We seek to learn daily, with you, how to enact a more just present and future. Thank you for your leadership. Thank you for calling us to be better. All of our liberations depend on it.
We join the movements for prison abolition, and for strong redirection of funding for policing to go toward community-based transformative justice efforts.
We call on the Arts Councils to create a Black Artists Fund to support Black Artists and Black Arts and Culture Organizations, recognizing and investing in their leadership in arts and culture, and in building fair and inclusive communities.
With so many ways to actively support the dismantling of systems that continue to oppress the Black community, silence is not an option.
We welcome you all to join SKETCH in allying yourselves with the Black community in the fight for liberation for all, not as a token event, but one that actually leads to a re-education, re-evaluation, and unbiased and selfless action.
SKETCH Working Arts
Artwork: Egwu Ogwu Mystic Dance by Kanna Anigbogu
Dear Friends and Investors,
Greetings from the SKETCH Project Home Team! We hope that you and your family are keeping well and safe during this time.
UPDATE: SKETCH is placing the capital campaign to purchase our studios on brief hiatus until the fall.
Our campaign has been a great success so far, with over $370,000 raised in funds and Community Bonds! However, in face of the COVID-19 pandemic, SKETCH is taking action to suspend the campaign to allow the time needed for those excited about our campaign to be in a more secure position to participate.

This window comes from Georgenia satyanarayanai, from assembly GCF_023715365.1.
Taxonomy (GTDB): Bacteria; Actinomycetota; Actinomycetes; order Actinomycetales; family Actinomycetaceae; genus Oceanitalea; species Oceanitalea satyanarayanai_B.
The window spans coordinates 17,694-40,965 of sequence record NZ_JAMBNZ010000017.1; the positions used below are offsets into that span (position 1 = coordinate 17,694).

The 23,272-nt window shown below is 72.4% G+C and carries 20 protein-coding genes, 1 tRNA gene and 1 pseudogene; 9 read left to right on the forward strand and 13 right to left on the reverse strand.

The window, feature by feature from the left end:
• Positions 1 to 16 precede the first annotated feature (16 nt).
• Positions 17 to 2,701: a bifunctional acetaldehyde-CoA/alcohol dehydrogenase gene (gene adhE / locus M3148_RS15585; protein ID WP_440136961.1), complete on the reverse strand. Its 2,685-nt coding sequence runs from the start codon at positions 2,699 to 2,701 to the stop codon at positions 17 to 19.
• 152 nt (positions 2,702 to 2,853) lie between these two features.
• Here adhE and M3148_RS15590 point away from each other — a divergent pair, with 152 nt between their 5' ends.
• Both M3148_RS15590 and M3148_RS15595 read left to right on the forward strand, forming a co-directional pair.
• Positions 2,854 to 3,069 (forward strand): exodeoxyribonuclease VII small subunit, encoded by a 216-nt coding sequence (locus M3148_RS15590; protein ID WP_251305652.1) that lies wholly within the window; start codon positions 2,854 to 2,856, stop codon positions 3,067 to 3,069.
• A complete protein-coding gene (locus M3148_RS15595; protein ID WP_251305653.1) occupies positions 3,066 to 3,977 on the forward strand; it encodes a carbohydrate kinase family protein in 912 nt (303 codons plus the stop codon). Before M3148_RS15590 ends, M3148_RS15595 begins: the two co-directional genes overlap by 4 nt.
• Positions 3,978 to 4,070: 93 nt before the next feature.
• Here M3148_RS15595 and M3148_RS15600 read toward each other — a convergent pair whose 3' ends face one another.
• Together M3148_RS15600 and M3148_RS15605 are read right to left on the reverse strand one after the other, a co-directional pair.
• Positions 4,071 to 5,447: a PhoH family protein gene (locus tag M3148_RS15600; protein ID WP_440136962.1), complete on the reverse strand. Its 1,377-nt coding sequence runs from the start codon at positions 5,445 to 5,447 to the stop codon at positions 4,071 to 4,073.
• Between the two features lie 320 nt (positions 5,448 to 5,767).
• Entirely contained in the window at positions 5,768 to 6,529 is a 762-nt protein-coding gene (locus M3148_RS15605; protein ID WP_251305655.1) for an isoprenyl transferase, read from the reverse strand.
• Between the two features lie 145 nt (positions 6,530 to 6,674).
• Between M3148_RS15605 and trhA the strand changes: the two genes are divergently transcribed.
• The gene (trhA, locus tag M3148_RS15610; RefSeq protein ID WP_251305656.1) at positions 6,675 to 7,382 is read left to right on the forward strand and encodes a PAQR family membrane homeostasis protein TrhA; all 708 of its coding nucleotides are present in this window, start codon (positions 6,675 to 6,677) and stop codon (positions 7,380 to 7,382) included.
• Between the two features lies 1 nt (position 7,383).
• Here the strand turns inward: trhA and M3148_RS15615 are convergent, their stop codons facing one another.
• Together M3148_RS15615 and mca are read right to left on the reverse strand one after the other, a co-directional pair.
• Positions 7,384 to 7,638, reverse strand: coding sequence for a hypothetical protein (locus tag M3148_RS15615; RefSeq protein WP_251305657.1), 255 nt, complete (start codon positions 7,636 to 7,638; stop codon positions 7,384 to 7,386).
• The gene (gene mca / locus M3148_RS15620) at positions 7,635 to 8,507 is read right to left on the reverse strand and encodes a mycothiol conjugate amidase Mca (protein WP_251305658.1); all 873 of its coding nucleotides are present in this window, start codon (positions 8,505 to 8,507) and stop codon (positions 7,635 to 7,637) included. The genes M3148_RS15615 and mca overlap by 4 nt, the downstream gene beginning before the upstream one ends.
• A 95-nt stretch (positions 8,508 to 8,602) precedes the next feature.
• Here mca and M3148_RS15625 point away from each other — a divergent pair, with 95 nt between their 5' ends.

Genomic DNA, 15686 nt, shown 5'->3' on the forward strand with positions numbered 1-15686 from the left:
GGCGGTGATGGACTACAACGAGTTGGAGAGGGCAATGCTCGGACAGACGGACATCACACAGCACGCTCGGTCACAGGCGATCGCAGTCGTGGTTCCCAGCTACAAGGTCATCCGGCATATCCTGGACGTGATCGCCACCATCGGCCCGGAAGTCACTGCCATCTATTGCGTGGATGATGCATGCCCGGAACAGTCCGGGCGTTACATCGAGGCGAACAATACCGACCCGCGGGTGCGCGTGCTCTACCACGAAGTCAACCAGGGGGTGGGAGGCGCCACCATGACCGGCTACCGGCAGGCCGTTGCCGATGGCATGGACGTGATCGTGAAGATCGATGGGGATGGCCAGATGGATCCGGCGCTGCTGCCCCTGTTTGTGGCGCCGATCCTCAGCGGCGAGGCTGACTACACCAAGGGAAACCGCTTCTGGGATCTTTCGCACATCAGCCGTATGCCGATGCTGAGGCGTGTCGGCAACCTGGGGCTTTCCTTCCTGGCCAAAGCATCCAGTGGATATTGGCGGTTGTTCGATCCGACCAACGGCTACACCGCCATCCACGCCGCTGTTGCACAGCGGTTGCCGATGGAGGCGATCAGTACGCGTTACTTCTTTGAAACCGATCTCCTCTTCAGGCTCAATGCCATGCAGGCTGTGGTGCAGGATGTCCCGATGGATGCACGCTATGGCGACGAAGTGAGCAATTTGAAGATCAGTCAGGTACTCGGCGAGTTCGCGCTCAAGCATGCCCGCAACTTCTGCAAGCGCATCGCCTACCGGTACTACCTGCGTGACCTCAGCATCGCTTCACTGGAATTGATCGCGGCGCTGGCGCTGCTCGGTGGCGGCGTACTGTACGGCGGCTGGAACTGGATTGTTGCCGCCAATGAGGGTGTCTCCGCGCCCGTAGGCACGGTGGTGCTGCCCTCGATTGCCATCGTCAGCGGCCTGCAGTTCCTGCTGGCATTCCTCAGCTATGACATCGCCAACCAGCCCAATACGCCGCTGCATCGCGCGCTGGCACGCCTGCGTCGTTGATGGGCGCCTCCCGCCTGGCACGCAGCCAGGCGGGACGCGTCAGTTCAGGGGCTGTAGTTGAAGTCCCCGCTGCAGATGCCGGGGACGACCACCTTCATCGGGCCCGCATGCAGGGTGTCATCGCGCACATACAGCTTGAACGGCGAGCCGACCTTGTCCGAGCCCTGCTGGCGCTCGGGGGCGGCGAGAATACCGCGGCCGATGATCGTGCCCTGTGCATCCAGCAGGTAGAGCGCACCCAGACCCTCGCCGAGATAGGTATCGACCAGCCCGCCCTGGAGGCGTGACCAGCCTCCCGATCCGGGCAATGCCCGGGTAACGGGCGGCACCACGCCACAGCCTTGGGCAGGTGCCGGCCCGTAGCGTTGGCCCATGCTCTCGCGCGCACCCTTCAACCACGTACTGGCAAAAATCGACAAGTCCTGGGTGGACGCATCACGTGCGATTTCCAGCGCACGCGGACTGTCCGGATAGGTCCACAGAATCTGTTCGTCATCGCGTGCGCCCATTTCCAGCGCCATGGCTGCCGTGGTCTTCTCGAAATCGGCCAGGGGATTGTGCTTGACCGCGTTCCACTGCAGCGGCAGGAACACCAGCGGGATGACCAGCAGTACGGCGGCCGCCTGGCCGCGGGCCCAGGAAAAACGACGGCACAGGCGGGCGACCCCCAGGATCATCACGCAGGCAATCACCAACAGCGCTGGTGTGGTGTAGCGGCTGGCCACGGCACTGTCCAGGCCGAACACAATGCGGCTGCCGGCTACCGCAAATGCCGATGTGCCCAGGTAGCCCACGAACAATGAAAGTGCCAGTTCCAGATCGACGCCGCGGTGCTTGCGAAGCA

If you have already donated to the campaign, or purchased SKETCH Community Bonds, we deeply appreciate your commitment to Project Home. If you've just recently submitted your bond-purchase documents, we will still process your investment.
Have any questions about your donations or bond purchase? Please do not hesitate to contact SKETCH Executive Director, Rudy Ruttimann at email@example.com.
This summer, we'll be working with our campaign partners and SKETCH community to determine exactly when we relaunch in the Fall. We'll be sure to keep you posted over the summer.
You can still inquire about SKETCH, our capital campaign, and its progress at firstname.lastname@example.org or by following us at @SKETCHToronto.
Thank you for your time, and we wish all the best for you and your family.
-The SKETCH Team & Campaign Advisory